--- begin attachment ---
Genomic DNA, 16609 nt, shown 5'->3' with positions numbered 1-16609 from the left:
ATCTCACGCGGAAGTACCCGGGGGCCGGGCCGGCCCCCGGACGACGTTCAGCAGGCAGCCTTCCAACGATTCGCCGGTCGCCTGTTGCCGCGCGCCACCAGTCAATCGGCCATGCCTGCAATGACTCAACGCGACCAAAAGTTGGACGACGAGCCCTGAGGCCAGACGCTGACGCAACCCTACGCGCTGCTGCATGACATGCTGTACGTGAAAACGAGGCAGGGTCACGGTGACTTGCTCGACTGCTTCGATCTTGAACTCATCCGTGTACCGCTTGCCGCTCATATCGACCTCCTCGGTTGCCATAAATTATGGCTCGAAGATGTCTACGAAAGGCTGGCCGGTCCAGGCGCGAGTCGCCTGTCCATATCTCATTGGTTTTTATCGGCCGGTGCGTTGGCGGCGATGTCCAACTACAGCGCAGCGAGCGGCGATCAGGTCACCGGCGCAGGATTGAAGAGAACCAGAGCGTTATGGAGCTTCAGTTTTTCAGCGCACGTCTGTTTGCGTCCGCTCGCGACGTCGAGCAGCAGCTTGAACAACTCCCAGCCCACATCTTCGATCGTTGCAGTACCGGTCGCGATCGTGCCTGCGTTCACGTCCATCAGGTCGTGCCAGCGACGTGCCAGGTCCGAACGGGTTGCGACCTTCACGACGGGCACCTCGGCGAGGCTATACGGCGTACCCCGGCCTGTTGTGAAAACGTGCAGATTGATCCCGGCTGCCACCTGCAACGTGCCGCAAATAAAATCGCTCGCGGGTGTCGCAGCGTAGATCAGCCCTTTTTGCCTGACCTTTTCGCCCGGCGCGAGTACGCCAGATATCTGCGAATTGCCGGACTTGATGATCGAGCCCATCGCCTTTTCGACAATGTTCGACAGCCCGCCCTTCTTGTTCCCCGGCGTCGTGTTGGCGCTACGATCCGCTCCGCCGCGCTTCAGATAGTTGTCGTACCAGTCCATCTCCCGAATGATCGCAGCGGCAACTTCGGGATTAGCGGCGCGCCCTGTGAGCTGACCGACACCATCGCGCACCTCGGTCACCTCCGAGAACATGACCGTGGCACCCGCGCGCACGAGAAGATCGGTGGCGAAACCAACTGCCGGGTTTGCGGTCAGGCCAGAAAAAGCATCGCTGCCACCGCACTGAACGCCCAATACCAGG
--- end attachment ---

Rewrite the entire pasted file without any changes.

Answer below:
Genomic DNA, 16609 nt, shown 5'->3' with positions numbered 1-16609 from the left:
ATCTCACGCGGAAGTACCCGGGGGCCGGGCCGGCCCCCGGACGACGTTCAGCAGGCAGCCTTCCAACGATTCGCCGGTCGCCTGTTGCCGCGCGCCACCAGTCAATCGGCCATGCCTGCAATGACTCAACGCGACCAAAAGTTGGACGACGAGCCCTGAGGCCAGACGCTGACGCAACCCTACGCGCTGCTGCATGACATGCTGTACGTGAAAACGAGGCAGGGTCACGGTGACTTGCTCGACTGCTTCGATCTTGAACTCATCCGTGTACCGCTTGCCGCTCATATCGACCTCCTCGGTTGCCATAAATTATGGCTCGAAGATGTCTACGAAAGGCTGGCCGGTCCAGGCGCGAGTCGCCTGTCCATATCTCATTGGTTTTTATCGGCCGGTGCGTTGGCGGCGATGTCCAACTACAGCGCAGCGAGCGGCGATCAGGTCACCGGCGCAGGATTGAAGAGAACCAGAGCGTTATGGAGCTTCAGTTTTTCAGCGCACGTCTGTTTGCGTCCGCTCGCGACGTCGAGCAGCAGCTTGAACAACTCCCAGCCCACATCTTCGATCGTTGCAGTACCGGTCGCGATCGTGCCTGCGTTCACGTCCATCAGGTCGTGCCAGCGACGTGCCAGGTCCGAACGGGTTGCGACCTTCACGACGGGCACCTCGGCGAGGCTATACGGCGTACCCCGGCCTGTTGTGAAAACGTGCAGATTGATCCCGGCTGCCACCTGCAACGTGCCGCAAATAAAATCGCTCGCGGGTGTCGCAGCGTAGATCAGCCCTTTTTGCCTGACCTTTTCGCCCGGCGCGAGTACGCCAGATATCTGCGAATTGCCGGACTTGATGATCGAGCCCATCGCCTTTTCGACAATGTTCGACAGCCCGCCCTTCTTGTTCCCCGGCGTCGTGTTGGCGCTACGATCCGCTCCGCCGCGCTTCAGATAGTTGTCGTACCAGTCCATCTCCCGAATGATCGCAGCGGCAACTTCGGGATTAGCGGCGCGCCCTGTGAGCTGACCGACACCATCGCGCACCTCGGTCACCTCCGAGAACATGACCGTGGCACCCGCGCGCACGAGAAGATCGGTGGCGAAACCAACTGCCGGGTTTGCGGTCAGGCCAGAAAAAGCATCGCTGCCACCGCACTGAACGCCCAATACCAGG